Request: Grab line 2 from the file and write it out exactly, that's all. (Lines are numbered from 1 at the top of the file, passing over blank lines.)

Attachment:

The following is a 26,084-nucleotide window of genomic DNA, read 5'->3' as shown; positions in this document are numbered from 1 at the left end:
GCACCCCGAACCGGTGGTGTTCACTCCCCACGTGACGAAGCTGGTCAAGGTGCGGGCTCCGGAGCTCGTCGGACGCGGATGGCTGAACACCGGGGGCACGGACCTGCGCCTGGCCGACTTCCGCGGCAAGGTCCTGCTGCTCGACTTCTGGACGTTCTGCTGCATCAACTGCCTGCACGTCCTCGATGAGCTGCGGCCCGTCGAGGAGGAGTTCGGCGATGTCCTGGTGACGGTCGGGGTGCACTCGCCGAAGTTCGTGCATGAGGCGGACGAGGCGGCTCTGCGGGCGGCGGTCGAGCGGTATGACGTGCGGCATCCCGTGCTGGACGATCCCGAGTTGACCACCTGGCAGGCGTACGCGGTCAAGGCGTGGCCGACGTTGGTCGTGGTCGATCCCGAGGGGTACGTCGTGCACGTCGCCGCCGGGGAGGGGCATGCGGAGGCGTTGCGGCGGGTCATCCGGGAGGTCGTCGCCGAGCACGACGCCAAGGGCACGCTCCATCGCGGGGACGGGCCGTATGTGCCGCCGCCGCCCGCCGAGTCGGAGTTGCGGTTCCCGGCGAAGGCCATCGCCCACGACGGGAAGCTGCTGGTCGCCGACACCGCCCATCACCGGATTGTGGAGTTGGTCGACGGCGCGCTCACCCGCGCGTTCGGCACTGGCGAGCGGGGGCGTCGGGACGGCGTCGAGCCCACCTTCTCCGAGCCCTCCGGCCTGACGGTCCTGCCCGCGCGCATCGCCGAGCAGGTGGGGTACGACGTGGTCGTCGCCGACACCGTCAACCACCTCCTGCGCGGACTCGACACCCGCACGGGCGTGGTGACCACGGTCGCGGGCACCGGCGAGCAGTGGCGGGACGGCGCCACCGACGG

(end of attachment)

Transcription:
GCACCCCGAACCGGTGGTGTTCACTCCCCACGTGACGAAGCTGGTCAAGGTGCGGGCTCCGGAGCTCGTCGGACGCGGATGGCTGAACACCGGGGGCACGGACCTGCGCCTGGCCGACTTCCGCGGCAAGGTCCTGCTGCTCGACTTCTGGACGTTCTGCTGCATCAACTGCCTGCACGTCCTCGATGAGCTGCGGCCCGTCGAGGAGGAGTTCGGCGATGTCCTGGTGACGGTCGGGGTGCACTCGCCGAAGTTCGTGCATGAGGCGGACGAGGCGGCTCTGCGGGCGGCGGTCGAGCGGTATGACGTGCGGCATCCCGTGCTGGACGATCCCGAGTTGACCACCTGGCAGGCGTACGCGGTCAAGGCGTGGCCGACGTTGGTCGTGGTCGATCCCGAGGGGTACGTCGTGCACGTCGCCGCCGGGGAGGGGCATGCGGAGGCGTTGCGGCGGGTCATCCGGGAGGTCGTCGCCGAGCACGACGCCAAGGGCACGCTCCATCGCGGGGACGGGCCGTATGTGCCGCCGCCGCCCGCCGAGTCGGAGTTGCGGTTCCCGGCGAAGGCCATCGCCCACGACGGGAAGCTGCTGGTCGCCGACACCGCCCATCACCGGATTGTGGAGTTGGTCGACGGCGCGCTCACCCGCGCGTTCGGCACTGGCGAGCGGGGGCGTCGGGACGGCGTCGAGCCCACCTTCTCCGAGCCCTCCGGCCTGACGGTCCTGCCCGCGCGCATCGCCGAGCAGGTGGGGTACGACGTGGTCGTCGCCGACACCGTCAACCACCTCCTGCGCGGACTCGACACCCGCACGGGCGTGGTGACCACGGTCGCGGGCACCGGCGAGCAGTGGCGGGACGGCGCCACCGACGG